Important Disclosures:
The views expressed are as of the date given, may change as market or other conditions change, and may differ from views expressed by other Ameriprise Financial associates or affiliates. Actual investments or investment decisions made by Ameriprise Financial and its affiliates, whether for its own account or on behalf of clients, will not necessarily reflect the views expressed. This information is not intended to provide investment advice and does not account for individual investor circumstances.

Past performance is not a guarantee of future results.

The S&P 500 is an index containing the stocks of 500 large-cap corporations, most of which are American. The index is the most notable of the many indices owned and maintained by Standard & Poor's, a division of McGraw-Hill.
The U.S. Dollar Index (DXY) measures the dollar's value against a trade-weighted basket of six major currencies.
The MSCI Emerging Markets Index is a free float-adjusted market capitalization index that is designed to measure equity market performance in the global emerging markets.

The Shanghai Composite Index is a capitalization-weighted index of all stocks on China’s Shanghai Stock Exchange.
JP Morgan Emerging Market index tracks debt issued in local currencies by emerging market governments. It provides a measure of local currency denominated, fixed rate, government debt issued in emerging markets.
West Texas Intermediate (WTI) is a grade of crude oil commonly used as a benchmark for oil prices. WTI is a light grade with low density and sulfur content.
OPEC is a permanent intergovernmental organization of 14 oil-exporting developing nations that coordinates and unifies the petroleum policies of its Member Countries.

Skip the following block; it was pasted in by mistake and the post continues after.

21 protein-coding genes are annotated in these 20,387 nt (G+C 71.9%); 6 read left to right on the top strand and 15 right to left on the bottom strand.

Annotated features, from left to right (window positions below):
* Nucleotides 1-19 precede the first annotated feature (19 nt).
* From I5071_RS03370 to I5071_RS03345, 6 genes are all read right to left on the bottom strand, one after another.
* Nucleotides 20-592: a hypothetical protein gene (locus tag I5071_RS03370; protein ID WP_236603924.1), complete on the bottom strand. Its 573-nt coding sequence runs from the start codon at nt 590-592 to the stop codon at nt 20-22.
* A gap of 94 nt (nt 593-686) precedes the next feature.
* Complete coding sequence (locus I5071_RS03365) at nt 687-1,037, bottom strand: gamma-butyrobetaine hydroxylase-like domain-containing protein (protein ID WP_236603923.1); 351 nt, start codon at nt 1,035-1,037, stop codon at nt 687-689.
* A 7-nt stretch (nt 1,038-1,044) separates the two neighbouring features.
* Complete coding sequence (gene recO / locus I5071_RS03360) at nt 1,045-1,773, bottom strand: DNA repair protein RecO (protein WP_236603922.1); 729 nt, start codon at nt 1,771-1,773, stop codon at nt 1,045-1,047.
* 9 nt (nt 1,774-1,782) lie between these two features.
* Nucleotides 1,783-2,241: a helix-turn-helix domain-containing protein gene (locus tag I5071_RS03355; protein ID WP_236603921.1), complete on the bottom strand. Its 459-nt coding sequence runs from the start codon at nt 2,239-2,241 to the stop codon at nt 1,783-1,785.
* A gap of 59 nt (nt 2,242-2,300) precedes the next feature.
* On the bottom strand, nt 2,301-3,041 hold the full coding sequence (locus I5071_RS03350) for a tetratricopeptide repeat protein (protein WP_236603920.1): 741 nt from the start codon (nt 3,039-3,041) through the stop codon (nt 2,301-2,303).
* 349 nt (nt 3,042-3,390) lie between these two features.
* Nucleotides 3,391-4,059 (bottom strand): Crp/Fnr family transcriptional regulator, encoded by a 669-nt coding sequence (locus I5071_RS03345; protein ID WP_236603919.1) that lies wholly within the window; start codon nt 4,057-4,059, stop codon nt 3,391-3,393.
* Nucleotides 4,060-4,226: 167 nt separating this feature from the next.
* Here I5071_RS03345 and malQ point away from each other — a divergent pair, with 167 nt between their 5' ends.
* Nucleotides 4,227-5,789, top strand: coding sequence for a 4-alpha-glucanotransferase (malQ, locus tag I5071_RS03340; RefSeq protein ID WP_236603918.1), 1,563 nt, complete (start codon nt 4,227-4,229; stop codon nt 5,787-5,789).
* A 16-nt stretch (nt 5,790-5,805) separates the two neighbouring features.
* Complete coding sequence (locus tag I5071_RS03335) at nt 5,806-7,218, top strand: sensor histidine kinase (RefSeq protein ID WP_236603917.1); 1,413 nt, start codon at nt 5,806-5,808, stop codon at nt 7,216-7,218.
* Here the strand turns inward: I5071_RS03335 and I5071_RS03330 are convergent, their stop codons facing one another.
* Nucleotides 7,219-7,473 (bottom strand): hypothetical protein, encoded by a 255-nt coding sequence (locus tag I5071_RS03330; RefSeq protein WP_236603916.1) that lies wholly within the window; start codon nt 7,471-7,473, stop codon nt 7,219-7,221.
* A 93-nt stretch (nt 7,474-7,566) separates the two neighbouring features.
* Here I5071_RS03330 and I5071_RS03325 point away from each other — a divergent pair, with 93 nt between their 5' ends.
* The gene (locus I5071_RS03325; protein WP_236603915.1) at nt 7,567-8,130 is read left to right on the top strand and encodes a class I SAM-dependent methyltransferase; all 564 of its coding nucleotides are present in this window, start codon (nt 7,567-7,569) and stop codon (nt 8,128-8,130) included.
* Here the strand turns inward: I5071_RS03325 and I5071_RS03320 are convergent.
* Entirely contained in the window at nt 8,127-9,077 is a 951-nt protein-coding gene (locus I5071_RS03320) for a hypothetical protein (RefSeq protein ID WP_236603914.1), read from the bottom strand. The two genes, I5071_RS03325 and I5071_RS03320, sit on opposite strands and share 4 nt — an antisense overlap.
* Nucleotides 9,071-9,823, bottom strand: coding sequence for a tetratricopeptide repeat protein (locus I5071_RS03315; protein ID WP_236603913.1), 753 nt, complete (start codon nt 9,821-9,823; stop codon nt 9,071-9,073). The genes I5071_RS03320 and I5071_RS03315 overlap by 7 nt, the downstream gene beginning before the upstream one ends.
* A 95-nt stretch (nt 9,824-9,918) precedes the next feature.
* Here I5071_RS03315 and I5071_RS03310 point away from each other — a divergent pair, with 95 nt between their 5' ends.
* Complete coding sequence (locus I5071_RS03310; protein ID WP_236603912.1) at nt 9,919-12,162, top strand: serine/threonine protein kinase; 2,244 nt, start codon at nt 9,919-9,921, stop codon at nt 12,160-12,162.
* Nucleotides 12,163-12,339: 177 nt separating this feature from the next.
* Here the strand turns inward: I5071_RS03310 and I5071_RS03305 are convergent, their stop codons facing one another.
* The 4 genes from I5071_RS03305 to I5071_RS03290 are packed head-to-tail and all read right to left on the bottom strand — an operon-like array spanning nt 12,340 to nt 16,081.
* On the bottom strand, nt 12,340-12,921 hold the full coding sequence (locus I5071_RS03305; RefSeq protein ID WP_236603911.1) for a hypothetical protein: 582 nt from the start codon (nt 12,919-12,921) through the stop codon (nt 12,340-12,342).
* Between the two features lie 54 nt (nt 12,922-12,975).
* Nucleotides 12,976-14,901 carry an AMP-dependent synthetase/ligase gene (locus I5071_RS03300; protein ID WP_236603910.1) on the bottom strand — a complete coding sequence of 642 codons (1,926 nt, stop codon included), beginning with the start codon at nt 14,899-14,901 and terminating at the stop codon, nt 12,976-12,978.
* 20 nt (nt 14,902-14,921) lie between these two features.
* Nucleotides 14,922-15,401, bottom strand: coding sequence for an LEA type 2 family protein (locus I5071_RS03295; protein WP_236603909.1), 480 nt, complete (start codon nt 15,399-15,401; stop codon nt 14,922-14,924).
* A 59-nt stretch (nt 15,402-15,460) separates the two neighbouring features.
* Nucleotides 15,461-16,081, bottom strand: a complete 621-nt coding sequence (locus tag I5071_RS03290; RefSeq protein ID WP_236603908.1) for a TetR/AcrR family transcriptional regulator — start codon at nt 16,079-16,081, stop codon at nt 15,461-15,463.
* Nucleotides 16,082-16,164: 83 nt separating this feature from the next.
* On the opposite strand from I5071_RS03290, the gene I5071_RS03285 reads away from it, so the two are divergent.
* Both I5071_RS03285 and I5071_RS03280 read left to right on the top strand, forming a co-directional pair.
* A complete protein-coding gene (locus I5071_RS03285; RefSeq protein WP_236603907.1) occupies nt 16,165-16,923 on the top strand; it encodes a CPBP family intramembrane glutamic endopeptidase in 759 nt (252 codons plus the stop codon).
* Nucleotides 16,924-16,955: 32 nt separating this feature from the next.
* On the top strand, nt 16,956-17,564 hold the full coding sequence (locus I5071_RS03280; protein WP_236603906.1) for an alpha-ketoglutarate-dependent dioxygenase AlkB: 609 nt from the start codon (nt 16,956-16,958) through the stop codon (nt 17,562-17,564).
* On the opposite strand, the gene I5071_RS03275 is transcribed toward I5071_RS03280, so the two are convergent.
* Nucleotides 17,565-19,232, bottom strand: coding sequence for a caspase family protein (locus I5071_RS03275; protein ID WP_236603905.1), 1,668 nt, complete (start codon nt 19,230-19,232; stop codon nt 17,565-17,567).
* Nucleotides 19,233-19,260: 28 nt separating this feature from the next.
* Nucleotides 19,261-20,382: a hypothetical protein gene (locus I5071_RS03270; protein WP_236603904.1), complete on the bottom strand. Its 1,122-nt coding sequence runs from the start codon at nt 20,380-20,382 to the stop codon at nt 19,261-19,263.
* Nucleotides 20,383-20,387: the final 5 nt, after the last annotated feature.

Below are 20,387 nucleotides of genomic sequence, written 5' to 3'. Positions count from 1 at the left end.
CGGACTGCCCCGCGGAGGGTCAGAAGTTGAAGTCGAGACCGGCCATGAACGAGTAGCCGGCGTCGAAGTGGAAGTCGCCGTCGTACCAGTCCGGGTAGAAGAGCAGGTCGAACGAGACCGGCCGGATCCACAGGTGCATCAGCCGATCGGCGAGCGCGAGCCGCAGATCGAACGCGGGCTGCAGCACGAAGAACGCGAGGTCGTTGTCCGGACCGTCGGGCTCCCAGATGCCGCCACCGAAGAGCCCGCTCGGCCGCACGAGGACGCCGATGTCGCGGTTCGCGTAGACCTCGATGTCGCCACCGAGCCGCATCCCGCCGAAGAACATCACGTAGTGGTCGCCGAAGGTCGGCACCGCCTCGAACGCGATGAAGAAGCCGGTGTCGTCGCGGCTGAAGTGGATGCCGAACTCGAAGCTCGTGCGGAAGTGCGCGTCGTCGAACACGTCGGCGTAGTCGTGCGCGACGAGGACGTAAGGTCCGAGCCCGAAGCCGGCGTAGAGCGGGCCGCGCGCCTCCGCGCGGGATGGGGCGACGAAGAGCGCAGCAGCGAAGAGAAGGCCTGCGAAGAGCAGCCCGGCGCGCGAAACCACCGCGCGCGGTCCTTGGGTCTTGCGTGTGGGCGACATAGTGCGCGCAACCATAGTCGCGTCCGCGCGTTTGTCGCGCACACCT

The Purchasing Managers’ Index™ (PMI™) is a composite index based on five of the individual indexes with the following weights: New Orders - 0.3, Output - 0.25, Employment - 0.2, Suppliers’ Delivery Times - 0.15, Stock of Items Purchased - 0.1, with the Delivery Times index inverted so that it moves in a comparable direction.
The Institute for Supply Management (ISM) Non-Manufacturing Report compiles data from the U.S. services sector by surveying purchasing executives in over 60 different non-manufacturing industries, including construction, mining, agriculture, communications, transportation and retail trade.
The Consumer Price Index (CPI) is a measure of the average change over time in the prices paid by urban consumers for a market basket of consumer goods and services.
The information and opinions in this article are compiled from third party sources believed to be reliable, but accuracy and completeness cannot be guaranteed by Ameriprise Financial. The information is not intended to be used as the sole basis for investment decisions, nor should it be construed as advice designed to meet the particular needs of an individual investor.

Indexes are unmanaged and are not available for direct investment.